|Failed peace process: NATO, Norwegian military roles exposed|
| [17.11.2011, 08:43pm, Thu. GMT]|
|Now that Oslo had admitted that the Norway-led Sri Lanka Monitoring Mission (SLMM) received intelligence from both the North Atlantic Treaty Organization (NATO) and Research and Analysis Wing (RAW), those running the peace process couldn’t have been unaware of LTTE’s preparations for war, Srilankan Defence Secretary Gotabhaya Rajapaksa said yesterday.He was commenting on the Norwegian peace evaluation report released in Oslo last Friday.|
"In spite of foreign intelligence services confirming our own assessment regarding LTTE preparations for war, those spearheading the peace process turned a blind eye to the rapidly deteriorating situation," Rajapaksa said.
The Norwegian study quoted SLMM head as having said that RAW only reached them through informal channels, therefore they couldn’t be fully trusted.
"They weren’t giving it to us to be nice. We would always ask ourselves why they want us to know this. Intelligence provided by NATO only confirmed what they already knew," the SLMM Chief was quoted as having said.
However, the Oslo-funded study revealed that the Norwegians had high level meetings in New Delhi with RAW.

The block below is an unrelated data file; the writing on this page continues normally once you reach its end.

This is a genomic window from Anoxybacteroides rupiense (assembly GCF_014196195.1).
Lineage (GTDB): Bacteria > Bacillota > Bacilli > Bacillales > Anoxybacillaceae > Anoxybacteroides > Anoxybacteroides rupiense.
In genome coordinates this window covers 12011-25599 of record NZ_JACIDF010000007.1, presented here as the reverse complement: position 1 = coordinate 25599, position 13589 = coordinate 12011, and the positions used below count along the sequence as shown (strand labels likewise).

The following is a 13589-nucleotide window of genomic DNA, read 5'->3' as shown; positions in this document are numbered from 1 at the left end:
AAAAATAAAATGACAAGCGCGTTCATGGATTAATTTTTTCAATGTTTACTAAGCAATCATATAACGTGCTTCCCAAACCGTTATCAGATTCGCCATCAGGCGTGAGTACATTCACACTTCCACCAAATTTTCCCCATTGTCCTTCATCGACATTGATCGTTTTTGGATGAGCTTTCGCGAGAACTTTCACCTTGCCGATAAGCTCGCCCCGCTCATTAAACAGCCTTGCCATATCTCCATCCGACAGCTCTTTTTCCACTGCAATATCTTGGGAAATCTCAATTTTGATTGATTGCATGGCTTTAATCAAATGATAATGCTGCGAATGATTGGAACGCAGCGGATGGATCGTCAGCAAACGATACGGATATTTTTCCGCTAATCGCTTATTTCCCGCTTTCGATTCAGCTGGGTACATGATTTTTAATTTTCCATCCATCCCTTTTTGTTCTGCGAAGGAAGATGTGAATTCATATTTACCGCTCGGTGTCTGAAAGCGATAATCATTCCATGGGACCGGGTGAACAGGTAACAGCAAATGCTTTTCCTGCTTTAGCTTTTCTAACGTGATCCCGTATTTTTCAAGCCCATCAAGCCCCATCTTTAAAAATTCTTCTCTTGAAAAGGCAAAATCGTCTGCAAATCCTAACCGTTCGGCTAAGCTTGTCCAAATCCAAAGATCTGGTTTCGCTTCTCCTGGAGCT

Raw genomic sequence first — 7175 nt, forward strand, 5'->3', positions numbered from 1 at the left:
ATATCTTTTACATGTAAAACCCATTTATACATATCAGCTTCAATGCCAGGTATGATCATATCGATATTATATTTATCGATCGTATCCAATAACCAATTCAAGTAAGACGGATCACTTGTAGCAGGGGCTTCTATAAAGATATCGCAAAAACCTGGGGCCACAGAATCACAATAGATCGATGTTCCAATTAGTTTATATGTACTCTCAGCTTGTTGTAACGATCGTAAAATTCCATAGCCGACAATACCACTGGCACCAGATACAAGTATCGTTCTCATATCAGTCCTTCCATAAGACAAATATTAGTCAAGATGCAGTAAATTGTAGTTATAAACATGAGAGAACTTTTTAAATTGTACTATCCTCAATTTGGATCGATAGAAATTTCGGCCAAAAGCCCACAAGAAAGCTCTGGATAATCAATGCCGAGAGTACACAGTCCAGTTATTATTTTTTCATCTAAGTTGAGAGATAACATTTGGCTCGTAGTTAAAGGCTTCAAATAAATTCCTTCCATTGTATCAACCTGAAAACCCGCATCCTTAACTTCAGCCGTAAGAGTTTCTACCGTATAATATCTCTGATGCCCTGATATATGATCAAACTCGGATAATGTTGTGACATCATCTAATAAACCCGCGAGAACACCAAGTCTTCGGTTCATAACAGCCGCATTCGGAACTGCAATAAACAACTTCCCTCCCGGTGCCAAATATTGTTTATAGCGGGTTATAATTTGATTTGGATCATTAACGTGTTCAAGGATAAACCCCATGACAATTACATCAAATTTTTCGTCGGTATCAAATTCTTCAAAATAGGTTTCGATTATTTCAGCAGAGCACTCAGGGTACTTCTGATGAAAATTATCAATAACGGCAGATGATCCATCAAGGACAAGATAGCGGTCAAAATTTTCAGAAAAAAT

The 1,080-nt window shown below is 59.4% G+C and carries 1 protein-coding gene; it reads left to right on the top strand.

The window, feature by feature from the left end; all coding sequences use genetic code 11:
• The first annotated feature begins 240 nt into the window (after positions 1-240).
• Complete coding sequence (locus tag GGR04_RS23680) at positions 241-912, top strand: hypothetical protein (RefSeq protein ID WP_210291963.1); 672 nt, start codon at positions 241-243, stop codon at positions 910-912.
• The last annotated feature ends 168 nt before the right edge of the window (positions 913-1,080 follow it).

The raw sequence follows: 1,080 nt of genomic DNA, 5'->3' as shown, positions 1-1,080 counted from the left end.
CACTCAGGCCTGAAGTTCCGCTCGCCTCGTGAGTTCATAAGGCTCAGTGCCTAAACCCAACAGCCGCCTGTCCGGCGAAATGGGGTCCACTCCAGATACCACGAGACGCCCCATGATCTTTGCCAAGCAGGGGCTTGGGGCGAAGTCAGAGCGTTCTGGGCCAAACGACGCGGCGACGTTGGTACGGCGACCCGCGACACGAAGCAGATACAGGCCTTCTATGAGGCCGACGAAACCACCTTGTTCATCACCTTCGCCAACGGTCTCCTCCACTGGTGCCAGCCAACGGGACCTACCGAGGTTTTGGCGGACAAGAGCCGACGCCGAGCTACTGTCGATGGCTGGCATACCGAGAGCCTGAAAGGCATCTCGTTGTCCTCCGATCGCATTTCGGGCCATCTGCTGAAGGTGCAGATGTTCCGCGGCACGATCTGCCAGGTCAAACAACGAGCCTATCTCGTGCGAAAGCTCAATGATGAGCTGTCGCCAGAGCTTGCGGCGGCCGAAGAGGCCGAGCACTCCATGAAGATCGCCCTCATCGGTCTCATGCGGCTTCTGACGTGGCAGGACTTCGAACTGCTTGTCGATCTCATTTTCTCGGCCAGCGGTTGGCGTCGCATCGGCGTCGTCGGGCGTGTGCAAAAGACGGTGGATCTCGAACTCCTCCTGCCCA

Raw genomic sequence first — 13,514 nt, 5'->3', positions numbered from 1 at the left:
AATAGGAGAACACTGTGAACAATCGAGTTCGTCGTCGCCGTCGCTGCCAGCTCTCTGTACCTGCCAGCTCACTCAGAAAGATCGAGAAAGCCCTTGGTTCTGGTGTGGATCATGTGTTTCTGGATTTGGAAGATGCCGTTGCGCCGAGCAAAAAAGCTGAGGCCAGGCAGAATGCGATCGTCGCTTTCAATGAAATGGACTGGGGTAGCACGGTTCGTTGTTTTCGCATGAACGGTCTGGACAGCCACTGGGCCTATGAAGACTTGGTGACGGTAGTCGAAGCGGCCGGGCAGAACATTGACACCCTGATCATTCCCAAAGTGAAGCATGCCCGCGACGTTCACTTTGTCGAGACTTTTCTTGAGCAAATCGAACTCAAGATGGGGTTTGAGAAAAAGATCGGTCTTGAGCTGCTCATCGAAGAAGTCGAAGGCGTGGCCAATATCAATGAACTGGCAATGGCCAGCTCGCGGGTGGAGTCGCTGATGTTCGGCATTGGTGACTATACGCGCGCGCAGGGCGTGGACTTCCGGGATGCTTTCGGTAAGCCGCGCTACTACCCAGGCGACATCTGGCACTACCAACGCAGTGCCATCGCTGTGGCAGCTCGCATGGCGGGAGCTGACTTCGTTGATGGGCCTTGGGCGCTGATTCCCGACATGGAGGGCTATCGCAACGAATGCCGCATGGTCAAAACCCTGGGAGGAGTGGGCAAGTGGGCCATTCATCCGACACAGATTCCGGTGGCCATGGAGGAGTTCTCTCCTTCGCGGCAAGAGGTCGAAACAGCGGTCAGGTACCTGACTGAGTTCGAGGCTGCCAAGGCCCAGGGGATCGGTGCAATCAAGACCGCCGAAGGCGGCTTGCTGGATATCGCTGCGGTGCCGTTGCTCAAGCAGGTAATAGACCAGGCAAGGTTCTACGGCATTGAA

The Norwegian-led SLMM comprised men from Scandinavian countries.
The study also cited the SLMM as having alleged that Sri Lanka, the LTTE and India opposed the mission having radar surveillance.
Defence Secretary Rajapaksa said that the Norwegian report only proved the failures on the part of those running the peace process.
In fact, the SLMM could reveal the intelligence it had received from NATO or any other regional or global power, the Gajaba veteran said. He said that the failed Sri Lankan peace process should be a case study for the global community.
Commenting on a query attributed to Hanssen Bauer and Brattskar whether the ethnic and political problems in Sri Lanka could be solved by military means for which he was quoted as having said, ‘yes’, the Defence Secretary emphasized that the crisis caused by the LTTE needed a military response. "What really surprised me is that a section of the global community still seems to believe in a political solution to a terrorist problem," Rajapaksa said.
The Defence Secretary pointed out that the report also admitted the Sri Lankan military had been denied an opportunity to take part in substantive negotiations, while Norwegian military experts were involved in ‘military technicalities of de-escalation, advanced positions and front lines.’
Former Navy Commander Vice Admiral Daya Sandagiri told the Lessons Learnt and Reconciliation Commission (LLRC) the step-motherly treatment given to the Sri Lankan military in the run-up to the finalization of the CFA.
The Defence Secretary asserted that the Norwegian revelations had highlighted the need to re-examine the whole process, particularly military and intelligence aspects.
In the light of Norwegian admission of the involvement of its military in the CFA, the issue was whether a third party had access to SLA deployment plans on the northern theatre, Rajapaksa said.
The LTTE’s focus was on the Jaffna frontline extending from Kilali to Nagarkovil through Muhamalai, where the SLA had some of its most experienced fighting formations backed by artillery and armour deployed.